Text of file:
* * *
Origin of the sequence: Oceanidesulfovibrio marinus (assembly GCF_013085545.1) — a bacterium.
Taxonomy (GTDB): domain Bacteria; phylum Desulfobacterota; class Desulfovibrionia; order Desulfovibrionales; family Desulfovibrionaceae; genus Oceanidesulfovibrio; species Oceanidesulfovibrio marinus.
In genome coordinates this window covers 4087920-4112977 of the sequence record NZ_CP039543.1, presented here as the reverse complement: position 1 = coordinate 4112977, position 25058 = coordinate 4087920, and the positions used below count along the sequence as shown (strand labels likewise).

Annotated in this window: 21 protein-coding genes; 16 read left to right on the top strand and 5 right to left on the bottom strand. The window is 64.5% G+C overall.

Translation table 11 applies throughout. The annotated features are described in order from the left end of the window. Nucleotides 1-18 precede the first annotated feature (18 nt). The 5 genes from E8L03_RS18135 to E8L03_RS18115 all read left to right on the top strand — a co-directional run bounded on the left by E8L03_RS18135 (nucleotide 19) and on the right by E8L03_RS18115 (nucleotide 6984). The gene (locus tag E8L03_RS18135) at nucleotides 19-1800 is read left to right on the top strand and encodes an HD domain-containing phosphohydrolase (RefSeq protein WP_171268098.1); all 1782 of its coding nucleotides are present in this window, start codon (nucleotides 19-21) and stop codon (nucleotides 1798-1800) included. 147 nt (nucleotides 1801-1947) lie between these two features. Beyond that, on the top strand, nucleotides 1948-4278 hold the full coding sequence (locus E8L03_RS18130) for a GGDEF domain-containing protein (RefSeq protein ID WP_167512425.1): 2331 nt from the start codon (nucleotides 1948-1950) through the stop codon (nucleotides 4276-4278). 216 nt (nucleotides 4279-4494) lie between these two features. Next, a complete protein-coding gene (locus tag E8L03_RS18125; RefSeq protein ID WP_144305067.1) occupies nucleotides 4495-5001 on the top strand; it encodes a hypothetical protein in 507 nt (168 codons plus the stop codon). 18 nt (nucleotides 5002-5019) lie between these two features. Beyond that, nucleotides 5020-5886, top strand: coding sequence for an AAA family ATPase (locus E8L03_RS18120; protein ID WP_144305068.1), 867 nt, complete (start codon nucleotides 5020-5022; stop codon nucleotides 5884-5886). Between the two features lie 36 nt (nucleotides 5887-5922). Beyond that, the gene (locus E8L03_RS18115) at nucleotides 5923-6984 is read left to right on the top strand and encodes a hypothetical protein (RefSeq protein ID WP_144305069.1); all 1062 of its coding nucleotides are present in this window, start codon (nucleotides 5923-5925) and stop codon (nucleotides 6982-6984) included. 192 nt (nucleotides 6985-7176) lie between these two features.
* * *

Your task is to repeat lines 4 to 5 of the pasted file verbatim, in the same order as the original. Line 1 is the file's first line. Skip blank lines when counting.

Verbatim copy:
Annotated in this window: 21 protein-coding genes; 16 read left to right on the top strand and 5 right to left on the bottom strand. The window is 64.5% G+C overall.

Translation table 11 applies throughout. The annotated features are described in order from the left end of the window. Nucleotides 1-18 precede the first annotated feature (18 nt). The 5 genes from E8L03_RS18135 to E8L03_RS18115 all read left to right on the top strand — a co-directional run bounded on the left by E8L03_RS18135 (nucleotide 19) and on the right by E8L03_RS18115 (nucleotide 6984). The gene (locus tag E8L03_RS18135) at nucleotides 19-1800 is read left to right on the top strand and encodes an HD domain-containing phosphohydrolase (RefSeq protein WP_171268098.1); all 1782 of its coding nucleotides are present in this window, start codon (nucleotides 19-21) and stop codon (nucleotides 1798-1800) included. 147 nt (nucleotides 1801-1947) lie between these two features. Beyond that, on the top strand, nucleotides 1948-4278 hold the full coding sequence (locus E8L03_RS18130) for a GGDEF domain-containing protein (RefSeq protein ID WP_167512425.1): 2331 nt from the start codon (nucleotides 1948-1950) through the stop codon (nucleotides 4276-4278). 216 nt (nucleotides 4279-4494) lie between these two features. Next, a complete protein-coding gene (locus tag E8L03_RS18125; RefSeq protein ID WP_144305067.1) occupies nucleotides 4495-5001 on the top strand; it encodes a hypothetical protein in 507 nt (168 codons plus the stop codon). 18 nt (nucleotides 5002-5019) lie between these two features. Beyond that, nucleotides 5020-5886, top strand: coding sequence for an AAA family ATPase (locus E8L03_RS18120; protein ID WP_144305068.1), 867 nt, complete (start codon nucleotides 5020-5022; stop codon nucleotides 5884-5886). Between the two features lie 36 nt (nucleotides 5887-5922). Beyond that, the gene (locus E8L03_RS18115) at nucleotides 5923-6984 is read left to right on the top strand and encodes a hypothetical protein (RefSeq protein ID WP_144305069.1); all 1062 of its coding nucleotides are present in this window, start codon (nucleotides 5923-5925) and stop codon (nucleotides 6982-6984) included. 192 nt (nucleotides 6985-7176) lie between these two features.